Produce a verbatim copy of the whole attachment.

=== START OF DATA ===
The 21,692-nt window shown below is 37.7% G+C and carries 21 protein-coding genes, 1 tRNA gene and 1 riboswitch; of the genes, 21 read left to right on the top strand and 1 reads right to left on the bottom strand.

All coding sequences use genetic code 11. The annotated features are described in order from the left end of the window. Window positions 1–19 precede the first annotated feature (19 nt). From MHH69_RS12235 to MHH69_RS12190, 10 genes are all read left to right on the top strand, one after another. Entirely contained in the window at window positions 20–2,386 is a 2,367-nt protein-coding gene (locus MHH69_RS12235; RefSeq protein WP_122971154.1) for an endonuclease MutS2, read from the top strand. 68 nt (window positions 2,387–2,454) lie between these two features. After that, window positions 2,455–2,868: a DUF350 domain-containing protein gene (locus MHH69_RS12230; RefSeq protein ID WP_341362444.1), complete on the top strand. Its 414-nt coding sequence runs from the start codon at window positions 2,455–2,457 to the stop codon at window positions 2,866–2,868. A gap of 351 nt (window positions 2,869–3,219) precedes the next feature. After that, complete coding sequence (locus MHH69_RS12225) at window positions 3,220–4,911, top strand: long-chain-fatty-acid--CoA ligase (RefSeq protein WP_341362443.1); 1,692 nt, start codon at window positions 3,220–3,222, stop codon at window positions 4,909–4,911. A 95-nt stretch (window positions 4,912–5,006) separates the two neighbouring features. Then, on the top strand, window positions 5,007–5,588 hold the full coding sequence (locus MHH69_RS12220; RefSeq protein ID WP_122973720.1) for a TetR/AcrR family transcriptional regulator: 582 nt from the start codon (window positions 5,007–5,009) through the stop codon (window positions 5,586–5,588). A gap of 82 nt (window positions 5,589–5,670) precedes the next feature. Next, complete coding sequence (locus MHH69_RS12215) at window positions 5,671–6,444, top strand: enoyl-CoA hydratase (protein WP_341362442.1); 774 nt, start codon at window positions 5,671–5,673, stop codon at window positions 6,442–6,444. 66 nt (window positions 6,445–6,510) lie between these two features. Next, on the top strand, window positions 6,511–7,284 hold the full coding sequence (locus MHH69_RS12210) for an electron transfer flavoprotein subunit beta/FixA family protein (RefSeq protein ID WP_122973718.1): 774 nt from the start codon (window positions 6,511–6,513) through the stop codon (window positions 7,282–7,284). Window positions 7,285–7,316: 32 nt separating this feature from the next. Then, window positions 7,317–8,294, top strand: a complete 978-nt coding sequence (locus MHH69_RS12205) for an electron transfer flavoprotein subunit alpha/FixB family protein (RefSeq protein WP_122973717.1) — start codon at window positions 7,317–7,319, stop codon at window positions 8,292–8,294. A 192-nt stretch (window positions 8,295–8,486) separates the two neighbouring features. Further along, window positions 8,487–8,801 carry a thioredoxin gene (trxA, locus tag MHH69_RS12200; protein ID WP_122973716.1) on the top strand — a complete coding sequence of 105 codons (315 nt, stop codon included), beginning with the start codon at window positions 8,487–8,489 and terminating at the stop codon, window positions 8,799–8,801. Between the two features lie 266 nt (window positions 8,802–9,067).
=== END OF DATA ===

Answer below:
The 21,692-nt window shown below is 37.7% G+C and carries 21 protein-coding genes, 1 tRNA gene and 1 riboswitch; of the genes, 21 read left to right on the top strand and 1 reads right to left on the bottom strand.

All coding sequences use genetic code 11. The annotated features are described in order from the left end of the window. Window positions 1–19 precede the first annotated feature (19 nt). From MHH69_RS12235 to MHH69_RS12190, 10 genes are all read left to right on the top strand, one after another. Entirely contained in the window at window positions 20–2,386 is a 2,367-nt protein-coding gene (locus MHH69_RS12235; RefSeq protein WP_122971154.1) for an endonuclease MutS2, read from the top strand. 68 nt (window positions 2,387–2,454) lie between these two features. After that, window positions 2,455–2,868: a DUF350 domain-containing protein gene (locus MHH69_RS12230; RefSeq protein ID WP_341362444.1), complete on the top strand. Its 414-nt coding sequence runs from the start codon at window positions 2,455–2,457 to the stop codon at window positions 2,866–2,868. A gap of 351 nt (window positions 2,869–3,219) precedes the next feature. After that, complete coding sequence (locus MHH69_RS12225) at window positions 3,220–4,911, top strand: long-chain-fatty-acid--CoA ligase (RefSeq protein WP_341362443.1); 1,692 nt, start codon at window positions 3,220–3,222, stop codon at window positions 4,909–4,911. A 95-nt stretch (window positions 4,912–5,006) separates the two neighbouring features. Then, on the top strand, window positions 5,007–5,588 hold the full coding sequence (locus MHH69_RS12220; RefSeq protein ID WP_122973720.1) for a TetR/AcrR family transcriptional regulator: 582 nt from the start codon (window positions 5,007–5,009) through the stop codon (window positions 5,586–5,588). A gap of 82 nt (window positions 5,589–5,670) precedes the next feature. Next, complete coding sequence (locus MHH69_RS12215) at window positions 5,671–6,444, top strand: enoyl-CoA hydratase (protein WP_341362442.1); 774 nt, start codon at window positions 5,671–5,673, stop codon at window positions 6,442–6,444. 66 nt (window positions 6,445–6,510) lie between these two features. Next, on the top strand, window positions 6,511–7,284 hold the full coding sequence (locus MHH69_RS12210) for an electron transfer flavoprotein subunit beta/FixA family protein (RefSeq protein ID WP_122973718.1): 774 nt from the start codon (window positions 6,511–6,513) through the stop codon (window positions 7,282–7,284). Window positions 7,285–7,316: 32 nt separating this feature from the next. Then, window positions 7,317–8,294, top strand: a complete 978-nt coding sequence (locus MHH69_RS12205) for an electron transfer flavoprotein subunit alpha/FixB family protein (RefSeq protein WP_122973717.1) — start codon at window positions 7,317–7,319, stop codon at window positions 8,292–8,294. A 192-nt stretch (window positions 8,295–8,486) separates the two neighbouring features. Further along, window positions 8,487–8,801 carry a thioredoxin gene (trxA, locus tag MHH69_RS12200; protein ID WP_122973716.1) on the top strand — a complete coding sequence of 105 codons (315 nt, stop codon included), beginning with the start codon at window positions 8,487–8,489 and terminating at the stop codon, window positions 8,799–8,801. Between the two features lie 266 nt (window positions 8,802–9,067).